Comparing Consequences of Right and Left Unilateral Neglect in a Stroke Rehabilitation Population

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Abstract

Objective:

This article details right and left unilateral neglect (UN) in a stroke rehabilitation population.

Design:

This prospective observational cohort study documented hemipersonal neglect and hemispatial neglect in 309 of 325 stroke rehabilitation patients consecutively admitted over a 28-month period. Shoulder-hand complications, safety concerns, length of stay, discharge function, and discharge destination were documented.

Results:

Of the 85 with right UN and 113 with left UN, 17.7% had expressive aphasia, and 17.7% had mixed or receptive aphasia. Hemispatial neglect was associated with hemianopsia (29.2% and 31.8% for right and left, respectively). Having both hemipersonal neglect and hemispatial neglect was related to greater safety risk (46.9% vs. 24.3%), greater incidence of shoulder-hand complications (28.3% vs. 9.9%), lower FIM scores (>10 points lower), longer length of stay (8 days), and less likelihood of discharge to home (67.3% vs. 87.4%) than subjects without UN. Results were similar for those with right and left UN.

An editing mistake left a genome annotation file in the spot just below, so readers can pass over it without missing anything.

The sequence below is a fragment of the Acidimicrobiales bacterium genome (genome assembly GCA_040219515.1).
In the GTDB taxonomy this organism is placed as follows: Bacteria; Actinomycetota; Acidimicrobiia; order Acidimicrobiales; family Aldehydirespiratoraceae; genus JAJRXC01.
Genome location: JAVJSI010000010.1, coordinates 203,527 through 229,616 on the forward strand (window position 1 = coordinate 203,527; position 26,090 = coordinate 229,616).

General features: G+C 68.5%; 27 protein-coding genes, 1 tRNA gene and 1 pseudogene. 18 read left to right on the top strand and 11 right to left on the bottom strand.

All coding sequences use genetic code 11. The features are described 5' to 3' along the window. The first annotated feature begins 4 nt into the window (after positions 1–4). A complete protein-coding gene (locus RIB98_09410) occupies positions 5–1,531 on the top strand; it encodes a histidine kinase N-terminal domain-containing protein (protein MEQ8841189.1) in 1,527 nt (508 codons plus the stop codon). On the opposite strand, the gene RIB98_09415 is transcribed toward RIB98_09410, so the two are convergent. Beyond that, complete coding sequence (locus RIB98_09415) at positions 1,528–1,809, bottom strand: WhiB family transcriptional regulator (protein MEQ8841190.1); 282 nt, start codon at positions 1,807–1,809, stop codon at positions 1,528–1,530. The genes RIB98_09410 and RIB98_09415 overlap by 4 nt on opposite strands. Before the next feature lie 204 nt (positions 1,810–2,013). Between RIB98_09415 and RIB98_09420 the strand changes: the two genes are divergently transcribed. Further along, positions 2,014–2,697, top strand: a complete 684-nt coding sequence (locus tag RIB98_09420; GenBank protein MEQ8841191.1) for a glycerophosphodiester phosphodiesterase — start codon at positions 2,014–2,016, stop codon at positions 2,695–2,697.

Conclusions:

Right and left UN occur after stroke, can be detected even in the presence of aphasia, and are associated with shoulder-hand problems, lower discharge function, and lower likelihood of discharge home. Having both hemispatial neglect and hemipersonal neglect impacts people more than having either type of UN alone.

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